Monday, June 5, 2017

Boxing Briefs:
CAPTAIN UNDERPANTS: THE FIRST EPIC MOVIE



DreamWorks Animation slid back from its recent heights of Pandas, Penguins, and Dragons to wallow in bad habit snark scripts and starry casts for Trolls and The Boss Baby, but now they’ve managed to reignite a fleeting creative spark by getting below the lowest common denominator. Captain Underpants: The First Epic Movie is the sort of entertainment I might’ve enjoyed much more if I was still in the target demographic, but which has a goofy charm that’s easy to appreciate. Directed by Dave Soren (Turbo), the production is a cartoon in the best and most complete sense of the word: completely freed from the bonds of narrative, physical, and logical sense. It’s about two elementary-school-aged boys (voiced by Kevin Hart and Thomas Middleditch) who crack themselves up writing comic books about their own invented superhero: Captain Underpants, a rotund, egg-shaped doofus who flies around in just a cape and big white briefs. Alas, they don’t keep their creativity on the page, reveling in their status as the school’s best and most prolific pranksters. Running afoul of their tyrannical principal (Ed Helms) one too many times, their last-ditch effort to avoid drastic punishment (separate classrooms, the horror!) accidentally hypnotizes their nemesis. Now he’s running around thinking he’s the real Captain Underpants, and not a moment too soon as a real-life supervillain just got a job as their new science teacher. This is the sort of plot that takes off on its own wacky trajectory and never really connects with any lived experience. It’s just elastic, stretchy fun.

There are absolutely no lessons beyond a healthy esteem for a good sense of humor as screenwriter Nicholas Stoller (in a mode like his superior family entertainments Storks and Muppets Most Wanted instead of his raunchy R-rated comedies like Neighbors) makes a hurtling adaptation of Dav Pilkey’s popular and irreverent kids’ books. True to the nonsense spirit of those imaginatively frivolous volumes, the movie is the most nonstop-juvenile family film in ages. It’s about nothing but bright colors, loud noises, rapid-fire gags, slapstick, silliness, and potty humor. A man leaps through a closed second-story window, leaving behind a hole the shape of his silhouette. Cars slam into pedestrians and leave them unharmed. A brainwashed principal leads the school band in a whoopee cushion rendition of the 1812 Overture (conveniently renamed the 1812 Ofarture). The villain’s evil plot is to rid the world of laughter because he can’t stand hearing it every time he introduces himself. (His name is Professor Poopypants, and it is even funnier when you hear Nick Kroll’s chewy phony German accent thunder it loud and proud in surround sound.) A broad burlesque of superhero tropes flits just beneath the story, which is entirely driven by the gags it can produce. Giant toilets, radioactive leftovers, mad scientist hooey, and wackadoodle plot turns are packed in every which way and it all wraps up in under 90 minutes.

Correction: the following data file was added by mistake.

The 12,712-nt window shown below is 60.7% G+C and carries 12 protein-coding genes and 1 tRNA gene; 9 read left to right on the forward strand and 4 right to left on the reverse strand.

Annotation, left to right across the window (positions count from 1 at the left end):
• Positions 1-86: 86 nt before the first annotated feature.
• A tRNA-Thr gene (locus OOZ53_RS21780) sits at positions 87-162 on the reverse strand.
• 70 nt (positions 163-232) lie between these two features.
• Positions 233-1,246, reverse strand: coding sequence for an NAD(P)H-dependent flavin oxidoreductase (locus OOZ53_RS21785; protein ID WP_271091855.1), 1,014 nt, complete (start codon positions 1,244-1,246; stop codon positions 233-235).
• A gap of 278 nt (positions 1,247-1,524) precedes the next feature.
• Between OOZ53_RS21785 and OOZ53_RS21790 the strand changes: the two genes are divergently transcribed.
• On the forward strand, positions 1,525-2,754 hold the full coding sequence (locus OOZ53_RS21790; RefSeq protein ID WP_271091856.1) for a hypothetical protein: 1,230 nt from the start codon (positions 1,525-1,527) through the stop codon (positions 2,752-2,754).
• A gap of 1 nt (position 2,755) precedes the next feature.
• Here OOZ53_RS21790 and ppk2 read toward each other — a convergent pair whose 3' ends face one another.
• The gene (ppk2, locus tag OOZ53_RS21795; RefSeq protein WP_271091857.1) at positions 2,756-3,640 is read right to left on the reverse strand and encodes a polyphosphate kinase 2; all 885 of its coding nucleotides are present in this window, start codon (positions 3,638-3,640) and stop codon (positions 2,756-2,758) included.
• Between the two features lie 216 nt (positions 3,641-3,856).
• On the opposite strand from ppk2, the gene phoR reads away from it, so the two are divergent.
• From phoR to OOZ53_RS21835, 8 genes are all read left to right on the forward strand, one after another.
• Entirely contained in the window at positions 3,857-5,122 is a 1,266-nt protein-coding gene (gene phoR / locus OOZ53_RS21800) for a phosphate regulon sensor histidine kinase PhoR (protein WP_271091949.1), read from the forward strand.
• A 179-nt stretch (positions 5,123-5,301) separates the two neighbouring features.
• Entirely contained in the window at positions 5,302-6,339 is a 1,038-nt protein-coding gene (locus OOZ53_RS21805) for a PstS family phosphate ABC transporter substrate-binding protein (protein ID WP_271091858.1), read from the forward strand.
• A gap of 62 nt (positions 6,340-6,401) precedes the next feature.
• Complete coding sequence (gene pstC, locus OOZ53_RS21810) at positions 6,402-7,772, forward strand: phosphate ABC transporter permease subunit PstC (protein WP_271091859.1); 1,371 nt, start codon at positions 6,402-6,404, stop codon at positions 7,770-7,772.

Wacky caricatures and mindless frivolity are the name of the game. But the movie really gathers its charm by engaging in an elastic anything-for-a-joke structure and aesthetic. Multiple characters break the fourth wall and frequent narration overlaps and undercuts the central narrative with flashbacks and jokey tossed-off frames. Squishy CG figures make up the movie’s baseline reality – a cheaper, simpler, exaggerated approach that’s closer to a glossy corner-cutting Saturday morning cartoon look – from which it can take off into asides where sequences play out in hand-drawn 2D images, recreated flip books, and even one pleasantly unexpected stopover in a sock puppet world. The whole thing has so much frizzy schoolboy (and it is a boy-centric story, with weirdly nary a prominent girl in sight) energy that it’s a wonder the slapdash narrative and gratingly one-note characters don’t wear out their welcome. There’s not much to hold onto but the film’s giddy goofiness, and that’s where the blessedly short runtime comes in. It gets you out the door before you beg for it to stop, and are still moderately pleased by the dopey buzz of nonsense and the Weird Al theme song in the credits. Sometimes that’s all you need.

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